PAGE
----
Articles

Modi's 'I, me, myself' style may have hurt BJP

By Amulya Ganguli 

What the Delhi poll outcome has confirmed is that the Bharatiya Janata Party (BJP) can be stopped in its tracks by a determined opponent, even one not as well-entrenched as established regional parties like the AIADMK, the Biju Janata Dal or the Trinamool Congress were in their respective states in last year's general election.

In contrast to what happened in Tamil Nadu and the two other states, the BJP has been routed in Delhi by an adversary like the Aam Admi Party (AAP) which entered the fray with a lot of baggage - its hasty departure after 49 days in power in the capital last year, the boastful assertion of anarchist tendencies by its leader Arvind Kejriwal, and an economic outlook which ranged from being "Left of Left" to a claim of being sensitive to the concerns of traders since Kejriwal harked back to his 'bania' (trading community) background.

Understandably, the BJP made full use of these deficiencies with Narendra Modi urging the AAP leader to join the Naxalites (Maoists) in the jungles since he is a self-proclaimed anarchist. Earlier, the prime minister had stressed the same point by designating Kejriwal as AK-49, the automatic rifle that is a favourite of insurgents.

To buttress Modi's offensive, the BJP threw in nearly all its central ministers, headed by Arun Jaitley, and as many as 120 MPs into the campaign, a classic case of a sledgehammer being used to swat a seeming fly.

But the reason why none of it helped the ruling party at the centre will be palpable to any discerning observer. Ever since Modi'a assumption of power last summer on the basis of heady rhetoric, the ruling party has been all words and virtually no deeds. Apart from scrapping the Planning Commission, it has done precious little to fulfil its promises of a turnaround of the economy even if the initial signs are favourable considering that a seven percent growth is being forecast.

However, as Tuesday's results show, the so-called aspirational middle class has not been satisfied. It is worth remembering that today's generation is far more impatient than their forbears. They look for quick results and explanations that it takes time for the reforms to bear fruit are rejected as ineffectual quibbling.

But an inability to show results on the economic front is not the only reason for the rebuff which the BJP has suffered after its triumph in the general election and the successive victories in Maharashtra, Haryana and Jharkhand with the possibility that it might form a government in Jammu and Kashmir as well with the People's Democratic Front as a partner.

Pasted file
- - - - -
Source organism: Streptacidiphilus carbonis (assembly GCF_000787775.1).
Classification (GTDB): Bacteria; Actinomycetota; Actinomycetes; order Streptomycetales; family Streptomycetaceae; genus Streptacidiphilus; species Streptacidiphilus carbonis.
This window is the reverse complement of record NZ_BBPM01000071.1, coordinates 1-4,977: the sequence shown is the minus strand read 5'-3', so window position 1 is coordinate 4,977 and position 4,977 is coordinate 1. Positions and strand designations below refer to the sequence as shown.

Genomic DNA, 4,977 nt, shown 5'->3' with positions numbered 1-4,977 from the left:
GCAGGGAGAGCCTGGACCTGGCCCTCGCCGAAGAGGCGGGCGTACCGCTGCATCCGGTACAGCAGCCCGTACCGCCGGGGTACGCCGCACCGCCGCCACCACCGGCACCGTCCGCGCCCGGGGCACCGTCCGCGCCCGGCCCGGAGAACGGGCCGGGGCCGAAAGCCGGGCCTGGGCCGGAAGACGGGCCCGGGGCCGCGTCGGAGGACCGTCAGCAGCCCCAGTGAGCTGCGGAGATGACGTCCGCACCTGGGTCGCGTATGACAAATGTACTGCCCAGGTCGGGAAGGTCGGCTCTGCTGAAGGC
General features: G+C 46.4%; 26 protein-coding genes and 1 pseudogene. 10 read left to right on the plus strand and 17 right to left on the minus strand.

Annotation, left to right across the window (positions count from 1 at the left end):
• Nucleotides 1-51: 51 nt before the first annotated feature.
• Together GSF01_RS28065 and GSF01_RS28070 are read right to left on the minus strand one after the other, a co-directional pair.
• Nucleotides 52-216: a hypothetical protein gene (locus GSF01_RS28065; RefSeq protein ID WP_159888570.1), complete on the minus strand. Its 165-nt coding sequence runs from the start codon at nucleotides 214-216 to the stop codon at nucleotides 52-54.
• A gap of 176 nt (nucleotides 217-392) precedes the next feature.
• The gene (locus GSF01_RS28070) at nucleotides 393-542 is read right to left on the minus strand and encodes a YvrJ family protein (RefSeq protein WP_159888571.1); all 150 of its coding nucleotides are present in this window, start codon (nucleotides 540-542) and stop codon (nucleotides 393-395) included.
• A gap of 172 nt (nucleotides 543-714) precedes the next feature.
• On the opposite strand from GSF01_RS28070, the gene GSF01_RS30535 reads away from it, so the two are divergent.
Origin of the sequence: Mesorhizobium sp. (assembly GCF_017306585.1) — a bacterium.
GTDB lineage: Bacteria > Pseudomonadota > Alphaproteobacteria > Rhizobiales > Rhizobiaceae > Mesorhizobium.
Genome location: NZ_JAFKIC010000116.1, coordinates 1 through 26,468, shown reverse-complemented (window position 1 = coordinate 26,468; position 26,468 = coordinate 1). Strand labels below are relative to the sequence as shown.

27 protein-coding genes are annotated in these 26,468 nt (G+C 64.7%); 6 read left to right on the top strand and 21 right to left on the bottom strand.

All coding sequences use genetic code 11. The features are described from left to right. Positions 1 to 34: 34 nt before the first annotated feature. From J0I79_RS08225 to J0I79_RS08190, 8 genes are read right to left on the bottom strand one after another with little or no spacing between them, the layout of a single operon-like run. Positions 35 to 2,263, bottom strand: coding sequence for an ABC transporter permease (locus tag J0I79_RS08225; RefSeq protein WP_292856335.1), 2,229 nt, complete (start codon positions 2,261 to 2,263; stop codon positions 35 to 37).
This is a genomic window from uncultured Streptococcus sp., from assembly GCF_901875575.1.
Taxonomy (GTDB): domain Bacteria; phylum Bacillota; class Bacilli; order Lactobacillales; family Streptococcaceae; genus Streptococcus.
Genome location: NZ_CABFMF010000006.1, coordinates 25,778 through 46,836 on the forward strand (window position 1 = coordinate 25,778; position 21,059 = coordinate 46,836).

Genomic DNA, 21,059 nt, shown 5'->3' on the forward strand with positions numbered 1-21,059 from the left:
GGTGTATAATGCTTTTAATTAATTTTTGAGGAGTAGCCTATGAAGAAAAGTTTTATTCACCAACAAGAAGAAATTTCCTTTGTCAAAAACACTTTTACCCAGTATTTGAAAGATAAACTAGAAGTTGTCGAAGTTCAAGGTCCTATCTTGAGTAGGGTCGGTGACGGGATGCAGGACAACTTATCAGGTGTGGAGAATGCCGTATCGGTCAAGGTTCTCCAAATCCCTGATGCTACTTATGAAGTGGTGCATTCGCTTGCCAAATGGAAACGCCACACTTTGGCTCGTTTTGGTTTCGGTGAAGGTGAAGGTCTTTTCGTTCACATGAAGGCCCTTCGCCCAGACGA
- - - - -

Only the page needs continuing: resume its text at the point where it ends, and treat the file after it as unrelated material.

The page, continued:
One explanation for the voters' snub to the BJP in Delhi lies in its Achilles heel of communalism, for large sections of the electorate must have been aghast that despite having come to power on the promise of development for all - sabka saath, sabka vikas - the BJP was letting the saffron extremists, including two of its MPs, Yogi Adityanath and Sakshi Maharaj, to run amok.

Apart from their divisive campaigns, what has apparently hurt the BJP is Modi's "dangerous silence", as the New York Times called it, on these Hindu extremists.

Since Modi is widely perceived as a "strong" leader, the silence has been considered strange. Even if he appears to have acted behind the scenes to rein in some of the hotheads, in addition to telling the party members not to cross the Lakshman rekha (a prescribed limit), the apprehension among the minorities have not gone away.

There is little doubt that the AAP has been a major beneficiary of this unease not only among the Muslims, but also the Christians who have been perturbed by the recent spate of attacks on churches in Delhi. Since the Congress is virtually fading away from the electoral scene, it could not avail of the minority votes, which went to the AAP.

The AAP also gained from the perception of its honesty. It's worth recalling that the Indian voter has long been looking for a person of integrity at the top, whether it was Mr Clean, V.P. Singh, in 1989, or Mr Cleaner Rajiv Gandhi in the first three years of his reign.

Now, the AAP fits the bill, especially in view of its success during its brief stint in power in curbing the police "practice" of collecting haftas or weekly allowances from petty traders and even threatening bigwigs - the Ambani brothers were named - if they insisted on high user charges on electricity and other amenities.

All these assertions, made with a touch of hauteur, made the AAP a darling of the underclass. With the minorities, too, in their catchment area and the middle class disappointed with the slow progress on the economic front, the BJP was always fighting a losing battle.

Besides, Modi's "I, me, myself" style of governance may have begun to jar on the voter. The party may have to become a great deal more moderate if it has to succeed in the next round of elections, notably in Bihar. Modi's call to Kejriwal for a tete-a-tete over tea - chai pe charcha - is probably a sign of the toning down of attitudes.

As for the AAP, it is too early to say now how it will fare outside Delhi considering that its fielding of 432 candidates in the last general election was something of a disaster since it could win only four seats. But it may have learnt its lessons from that misadventure, especially that governance matters and not a display of belligerence against all and sundry.

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